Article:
Just in time for the season of commencement speeches, the New York Times has bleak news on employment prospects for graduates.
So far this problem has been seen primarily in economic terms. It has generated debate on whether college or professional school is a good investment. It has led to questions about whether the country overinvests in higher education or is over-subsidizing student lenders or under-regulating for-profit or non-profit institutions.
One question has been seldom asked: if bleak job prospects persist – if they are not just a temporary product of the economic cycle – how long until they become a political issue? And when would a political issue transform into a political movement? A highly-educated, underemployed younger generation has long been a volatile political catalyst in many countries, as witnessed most recently by the Arab Spring.
The United States, of course, still offers graduates much different economic prospects. It also has a much different political culture. The young are much less likely to vote than the elderly. At the risk of overgeneralization, they also may be less ideological, treating politics more as a matter of consumer choice of disparate issues (‘I’ll take one of these and a little of that’) while expressing more skepticism of entrenched movements.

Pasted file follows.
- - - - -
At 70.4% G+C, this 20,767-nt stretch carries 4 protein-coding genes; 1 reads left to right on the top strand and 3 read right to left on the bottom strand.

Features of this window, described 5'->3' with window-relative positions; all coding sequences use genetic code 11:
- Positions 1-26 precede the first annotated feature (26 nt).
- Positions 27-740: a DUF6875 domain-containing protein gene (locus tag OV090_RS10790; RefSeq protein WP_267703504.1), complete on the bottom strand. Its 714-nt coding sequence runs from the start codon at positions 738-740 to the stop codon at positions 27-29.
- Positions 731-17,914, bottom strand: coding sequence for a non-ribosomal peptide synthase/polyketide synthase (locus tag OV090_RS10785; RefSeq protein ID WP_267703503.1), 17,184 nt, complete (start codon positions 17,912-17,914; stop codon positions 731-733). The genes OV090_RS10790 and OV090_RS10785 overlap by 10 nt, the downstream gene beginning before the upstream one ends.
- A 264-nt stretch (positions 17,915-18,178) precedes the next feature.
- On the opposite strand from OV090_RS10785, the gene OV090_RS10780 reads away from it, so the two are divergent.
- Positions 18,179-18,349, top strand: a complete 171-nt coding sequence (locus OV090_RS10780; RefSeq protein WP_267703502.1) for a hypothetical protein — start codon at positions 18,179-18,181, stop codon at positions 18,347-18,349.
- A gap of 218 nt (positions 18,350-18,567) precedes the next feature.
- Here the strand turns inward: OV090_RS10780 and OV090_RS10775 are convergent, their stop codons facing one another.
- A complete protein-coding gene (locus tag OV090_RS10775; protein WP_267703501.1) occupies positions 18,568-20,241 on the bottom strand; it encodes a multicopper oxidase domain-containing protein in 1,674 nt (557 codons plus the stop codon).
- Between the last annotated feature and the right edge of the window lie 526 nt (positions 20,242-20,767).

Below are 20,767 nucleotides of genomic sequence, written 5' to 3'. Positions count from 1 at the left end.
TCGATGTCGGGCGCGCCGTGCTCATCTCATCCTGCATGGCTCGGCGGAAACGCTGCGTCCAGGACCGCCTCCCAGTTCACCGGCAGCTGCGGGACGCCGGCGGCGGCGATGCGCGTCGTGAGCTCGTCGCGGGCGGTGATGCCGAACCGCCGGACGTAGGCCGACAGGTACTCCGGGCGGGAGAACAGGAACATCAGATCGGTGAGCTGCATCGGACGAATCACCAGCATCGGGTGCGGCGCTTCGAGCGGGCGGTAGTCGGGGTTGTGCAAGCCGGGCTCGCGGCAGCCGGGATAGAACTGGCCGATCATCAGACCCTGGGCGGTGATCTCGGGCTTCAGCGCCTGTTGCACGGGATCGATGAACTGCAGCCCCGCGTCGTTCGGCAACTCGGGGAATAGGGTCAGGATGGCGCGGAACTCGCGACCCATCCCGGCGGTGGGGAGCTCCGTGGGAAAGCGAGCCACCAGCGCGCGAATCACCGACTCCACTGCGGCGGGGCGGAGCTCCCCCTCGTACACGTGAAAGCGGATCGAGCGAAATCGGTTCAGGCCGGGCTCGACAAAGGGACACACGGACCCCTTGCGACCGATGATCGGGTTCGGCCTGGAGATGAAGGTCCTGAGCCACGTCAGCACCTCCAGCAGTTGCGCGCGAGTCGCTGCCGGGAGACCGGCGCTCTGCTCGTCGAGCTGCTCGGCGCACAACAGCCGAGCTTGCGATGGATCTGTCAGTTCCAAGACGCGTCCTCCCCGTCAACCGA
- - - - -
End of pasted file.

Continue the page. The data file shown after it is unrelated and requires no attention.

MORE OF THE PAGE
Apathy and inertia might be overcome, however, by prolonged stagnation in employment markets. If graduate unemployment or underemployment becomes an issue, it may very well link to other issues that pit the younger generations against baby boomers and older cohorts. For example, will younger generations be willing to bare the increased burden of keeping social security and pension plans afloat? Will the personal – who is not retiring in the office, who is spending the inheritance, who is supporting whom in the family– become political? Will the legacy of previous generations in other areas – such as environmental policy – play into this political dynamic? Issues that have been framed as matters of “intergenerational equity” might become flashpoints in intergenerational conflict. It would be a striking development for the baby boom generation, which defined itself as fighting conventions of their parent’s generation, to find itself challenged by their children and grandchildren.
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